Music and drama could be squeezed out of the timetable if the government’s proposals around the English Baccalaureate (Ebac) go ahead, a headteachers’ union has warned.
The Association of School and College Leaders (ASCL) is concerned that the number of students taking courses like music and drama will drop if the government requires most pupils to study the Ebac subjects.
The government wants at least 90 per cent of school pupils in England to take at least seven GCSEs in Ebac subjects by 2020. These subjects include: English language and literature; mathematics; a humanities option with a choice of either history or geography; a language; and at least two science GCSEs.
But the ASCL argues that these subjects, and extra-curriculum requirements, would leave only a fifth of a student’s time for creative and technology courses.
Malcolm Trobe, ASCL interim general secretary, believes there is a danger that music and drama will become “the preserve of the elite, accessible only to those who can afford private tuition”, if the Ebac makes it more difficult to run the courses.
He added: “We think that the Ebac needs to be more flexible to leave room for creative and technology subjects. These subjects are important for young people and for the economy. Creative industries alone are worth nearly £80 billion a year to the UK and account for 1.7 million jobs.”
It has voiced its concerns following an online petition, signed by more than 60,000 people, calling for arts subjects to be included in the Ebac.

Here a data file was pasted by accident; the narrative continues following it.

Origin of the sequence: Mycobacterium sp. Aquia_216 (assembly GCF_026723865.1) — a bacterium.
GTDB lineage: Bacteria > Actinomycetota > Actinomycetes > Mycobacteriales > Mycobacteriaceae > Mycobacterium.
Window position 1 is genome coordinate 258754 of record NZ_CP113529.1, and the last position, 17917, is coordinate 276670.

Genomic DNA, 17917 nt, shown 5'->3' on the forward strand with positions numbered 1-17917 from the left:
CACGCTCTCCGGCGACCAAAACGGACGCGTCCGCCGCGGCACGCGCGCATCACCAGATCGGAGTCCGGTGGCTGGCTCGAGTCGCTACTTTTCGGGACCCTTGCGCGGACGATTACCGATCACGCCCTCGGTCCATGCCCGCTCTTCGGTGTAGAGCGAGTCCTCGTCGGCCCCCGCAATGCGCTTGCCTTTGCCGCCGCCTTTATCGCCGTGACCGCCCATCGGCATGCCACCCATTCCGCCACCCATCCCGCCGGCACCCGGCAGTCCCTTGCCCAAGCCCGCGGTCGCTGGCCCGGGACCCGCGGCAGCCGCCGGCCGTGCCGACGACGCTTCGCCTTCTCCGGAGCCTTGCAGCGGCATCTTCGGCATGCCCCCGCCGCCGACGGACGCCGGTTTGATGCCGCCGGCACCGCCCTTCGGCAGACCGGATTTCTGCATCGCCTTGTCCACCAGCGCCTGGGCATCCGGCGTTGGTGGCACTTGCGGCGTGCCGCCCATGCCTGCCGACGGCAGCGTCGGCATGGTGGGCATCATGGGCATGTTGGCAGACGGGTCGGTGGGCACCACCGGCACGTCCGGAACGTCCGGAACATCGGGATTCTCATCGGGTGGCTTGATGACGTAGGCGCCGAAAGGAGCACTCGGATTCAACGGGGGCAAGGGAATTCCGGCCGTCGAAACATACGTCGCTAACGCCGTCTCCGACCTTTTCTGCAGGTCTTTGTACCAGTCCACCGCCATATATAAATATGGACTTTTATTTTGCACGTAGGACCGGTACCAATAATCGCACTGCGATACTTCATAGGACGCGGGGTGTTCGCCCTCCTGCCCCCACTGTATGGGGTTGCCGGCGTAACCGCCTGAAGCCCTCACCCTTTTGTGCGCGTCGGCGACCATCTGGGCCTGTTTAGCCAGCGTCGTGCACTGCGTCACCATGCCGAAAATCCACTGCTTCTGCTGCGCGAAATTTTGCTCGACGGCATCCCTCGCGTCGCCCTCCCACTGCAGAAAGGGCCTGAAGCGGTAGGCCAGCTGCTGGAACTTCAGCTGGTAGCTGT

The petition says: “Numeracy and literacy are certainly key to future success in life, but it is wrong to say that the arts are not worthy of inclusion in a measure used to grade a school’s success.
“Our children deserve a broad, creative education, but the Ebac is giving rise to massive declines in numbers of students able to choose arts subjects, at a time when the CBI demands more creative people.”
If the petition receives 100,000 signatures before May 9, it will be considered for debate in the House of Commons.
A Department for Education spokesperson said: “ASCL aren’t just being disingenuous, they are ignoring the facts. All young people should study the core academic subjects that give them the skills to succeed but it is a myth to suggest this must come at the expense of the arts.
"Last summer’s results showed thousands more students taking GCSEs in arts or music subjects compared to the previous year and the percentage of pupils in state-funded school with at least one arts GCSE has increased since the Ebac was introduced.
“The arts are a key component of the broad and balanced education we expect all pupils to receive and this government has invested millions in arts projects, including schemes to help talented musicians and dancers from all backgrounds attend world-class institutions like the Royal Ballet School.”
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